2. Choosing to use lies, misinformation and misdirections in campaign – McCain’s campaign has increasingly used devious tactics in attempts to dishonestly smear Obama. The lies and misinformation have been so obvious that the majority of the media and public have picked this up. McCain instead lambasted the media for being biased, and that has also backfired. Instead of talking about issues, the campaign has used misdirections and attacks instead of responding with what they would do. It is becoming increasingly clear that his campaign is being influenced by the ultra-aggressive campaign advisers from George Bush. The whole win at all costs is backfiring at a time when the country wants honest change and not the same ole political moves.

McCain suspends campaign

McCain suspends campaign

3. Suspending campaign to push for bailout plan – The latest move backfiring on McCain might be the straw that breaks the camel’s back. Because the public views Obama as someone better capable to address the economy, McCain had to do something to show he is more capable at handling the economy. Last week, he decided to suspend his campaign, including the scheduled Friday debate with Obama, to go to Washington and push for the bailout plan. What seemed like a focused move was seen by the media and public as purely a political move. It only accentuated his potential inability to handle multiple crises as president. People clamored that if he was president, he can’t just put one crisis on pause while he handles another. Additionally, the public especially wanted to see the candidates speak at a debate, at a critical time like this. They saw it as a cop-out by McCain to suspend the debate. To make matters worse, legislators from both parties in Washington saw him as a distraction to the experts dealing with the bailout plan. As the bailout neared for a likely success, McCain began attacks at Obama for not doing enough to help the bailout plan and began patting himself on the back for pushing for the plan. However, in a stunning final straw, the bailout plan was rejected in the House yesterday. More than 60% of his party voted against the plan that McCain said he aggressively pushed for. McCain’s ability to even convince his own party had failed miserably. The public was strongly against a plan that seemed to bail out Wall Street and not help the common people. It will be interesting to see the fallout from this in the coming polls.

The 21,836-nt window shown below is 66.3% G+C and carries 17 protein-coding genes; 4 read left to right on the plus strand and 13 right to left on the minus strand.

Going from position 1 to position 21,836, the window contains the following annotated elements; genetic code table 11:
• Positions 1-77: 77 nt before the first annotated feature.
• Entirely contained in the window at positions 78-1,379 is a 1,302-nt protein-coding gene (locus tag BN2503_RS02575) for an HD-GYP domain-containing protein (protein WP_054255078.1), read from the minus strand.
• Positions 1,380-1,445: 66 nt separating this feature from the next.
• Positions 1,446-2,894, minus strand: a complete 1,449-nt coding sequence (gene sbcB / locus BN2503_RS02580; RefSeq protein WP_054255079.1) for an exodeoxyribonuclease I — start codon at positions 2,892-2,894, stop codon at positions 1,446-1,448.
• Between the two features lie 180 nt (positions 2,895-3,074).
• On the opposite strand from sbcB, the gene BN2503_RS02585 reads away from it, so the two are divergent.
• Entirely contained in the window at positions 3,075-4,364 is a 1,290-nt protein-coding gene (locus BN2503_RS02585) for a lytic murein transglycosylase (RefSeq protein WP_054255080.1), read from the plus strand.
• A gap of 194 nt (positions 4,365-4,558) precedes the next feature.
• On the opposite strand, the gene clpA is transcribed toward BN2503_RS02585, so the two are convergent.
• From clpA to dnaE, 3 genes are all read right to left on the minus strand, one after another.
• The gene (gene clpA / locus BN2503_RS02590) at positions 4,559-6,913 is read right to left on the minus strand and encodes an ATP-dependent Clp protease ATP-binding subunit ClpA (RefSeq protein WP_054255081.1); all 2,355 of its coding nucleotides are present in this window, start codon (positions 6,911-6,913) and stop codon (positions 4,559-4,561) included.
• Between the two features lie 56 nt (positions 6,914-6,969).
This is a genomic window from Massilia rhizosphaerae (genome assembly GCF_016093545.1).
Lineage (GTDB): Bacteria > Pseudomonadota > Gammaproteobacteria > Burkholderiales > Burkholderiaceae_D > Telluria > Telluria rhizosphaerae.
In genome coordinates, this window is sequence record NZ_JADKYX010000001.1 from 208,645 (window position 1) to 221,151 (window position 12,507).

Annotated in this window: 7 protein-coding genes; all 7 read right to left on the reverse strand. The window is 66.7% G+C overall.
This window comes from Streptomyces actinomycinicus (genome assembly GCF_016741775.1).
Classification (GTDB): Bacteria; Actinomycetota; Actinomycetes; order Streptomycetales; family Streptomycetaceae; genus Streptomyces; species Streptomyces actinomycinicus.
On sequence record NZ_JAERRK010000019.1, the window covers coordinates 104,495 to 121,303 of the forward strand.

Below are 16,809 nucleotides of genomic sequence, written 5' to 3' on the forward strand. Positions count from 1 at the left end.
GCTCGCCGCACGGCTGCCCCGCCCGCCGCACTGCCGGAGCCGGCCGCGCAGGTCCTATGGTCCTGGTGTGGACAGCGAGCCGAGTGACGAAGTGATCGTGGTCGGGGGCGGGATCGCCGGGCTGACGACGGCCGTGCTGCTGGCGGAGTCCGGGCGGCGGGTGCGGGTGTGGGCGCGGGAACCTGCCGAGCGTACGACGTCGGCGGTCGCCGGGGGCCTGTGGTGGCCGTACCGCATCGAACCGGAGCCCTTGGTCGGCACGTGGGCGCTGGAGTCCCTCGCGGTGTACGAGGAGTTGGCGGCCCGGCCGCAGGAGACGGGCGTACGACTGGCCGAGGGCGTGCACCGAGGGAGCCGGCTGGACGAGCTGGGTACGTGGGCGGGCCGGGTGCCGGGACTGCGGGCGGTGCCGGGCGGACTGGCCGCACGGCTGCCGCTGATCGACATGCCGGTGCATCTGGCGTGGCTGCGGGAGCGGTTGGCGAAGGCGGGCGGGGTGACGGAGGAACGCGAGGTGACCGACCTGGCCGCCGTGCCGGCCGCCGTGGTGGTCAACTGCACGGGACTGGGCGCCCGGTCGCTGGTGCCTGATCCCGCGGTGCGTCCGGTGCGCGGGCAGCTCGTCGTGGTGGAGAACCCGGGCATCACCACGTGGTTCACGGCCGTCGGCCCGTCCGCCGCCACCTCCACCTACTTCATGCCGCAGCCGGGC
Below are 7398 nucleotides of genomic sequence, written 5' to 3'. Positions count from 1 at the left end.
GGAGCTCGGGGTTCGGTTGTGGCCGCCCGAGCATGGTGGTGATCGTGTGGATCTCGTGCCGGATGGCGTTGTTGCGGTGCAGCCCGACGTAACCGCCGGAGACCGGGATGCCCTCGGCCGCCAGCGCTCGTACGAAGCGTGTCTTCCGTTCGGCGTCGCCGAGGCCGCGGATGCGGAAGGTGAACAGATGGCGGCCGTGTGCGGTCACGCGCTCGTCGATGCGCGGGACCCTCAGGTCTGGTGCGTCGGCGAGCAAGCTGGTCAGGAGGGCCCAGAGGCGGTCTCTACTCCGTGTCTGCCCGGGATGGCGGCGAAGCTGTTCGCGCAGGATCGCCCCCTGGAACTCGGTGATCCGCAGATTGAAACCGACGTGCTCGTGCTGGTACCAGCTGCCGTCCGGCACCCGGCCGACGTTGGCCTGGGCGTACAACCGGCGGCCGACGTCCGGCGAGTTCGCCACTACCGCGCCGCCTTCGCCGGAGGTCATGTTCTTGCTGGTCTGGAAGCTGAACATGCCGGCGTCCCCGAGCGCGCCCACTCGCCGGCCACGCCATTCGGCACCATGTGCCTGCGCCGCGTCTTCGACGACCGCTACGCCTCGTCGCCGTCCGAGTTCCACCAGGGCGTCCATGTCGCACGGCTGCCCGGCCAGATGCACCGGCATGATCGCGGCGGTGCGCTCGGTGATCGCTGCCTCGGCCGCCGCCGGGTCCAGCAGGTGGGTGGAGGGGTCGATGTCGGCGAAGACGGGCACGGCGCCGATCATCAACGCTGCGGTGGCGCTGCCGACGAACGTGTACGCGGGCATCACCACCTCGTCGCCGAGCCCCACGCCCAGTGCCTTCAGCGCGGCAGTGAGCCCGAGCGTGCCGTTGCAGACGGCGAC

Posted in Economics, List, Opinion, Politics | Tagged: , , , , , , , , | Leave a Comment »

McCain retracts Palin’s comments… again

Posted by silentarchimedes on September 28, 2008

The McCain-Palin camp is so afraid to leave Sarah Palin alone to speak her mind for fear of her saying something wrong and stupid, it is becoming a debacle for the Republican campaign. McCain was forced to retract Palin’s public statements that she would pursue unilateral strikes of terrorists into Pakistan if necessary.  “If that’s what we have to do stop the terrorists from coming any further in, absolutely, we should,” Palin said. This statement is in line with Obama’s strategy but against McCain’s. McCain had to retract her statements with a weak attempt to say that Palin and him were on the same page.

“She would not…she understands and has stated repeatedly that we’re not going to do anything except in America’s national security interest,” McCain told ABC’s George Stephanopoulos of Palin. “In all due respect, people going around and… sticking a microphone while conversations are being held, and then all of a sudden that’s—that’s a person’s position… This is a free country, but I don’t think most Americans think that that’s a definitive policy statement made by Governor Palin.”

McCain emphasized Sunday, Palin “shares” his view on the matter.

Is he kidding? Sticking a microphone while conversations are being held? Jeesh… That is lame. And in other words, don’t listen to her. Listen to me. And by shares his views, it means she can’t voice her own views. What i say goes.

They better get her on the same page as them soon. The VP debate is in a few days, unless they try to delay the debate until after the elections. This is such a joke.

Source: CNN McCain retract’s Palin’s Pakistan comments

Posted in Politics | Tagged: , , , , , | Leave a Comment »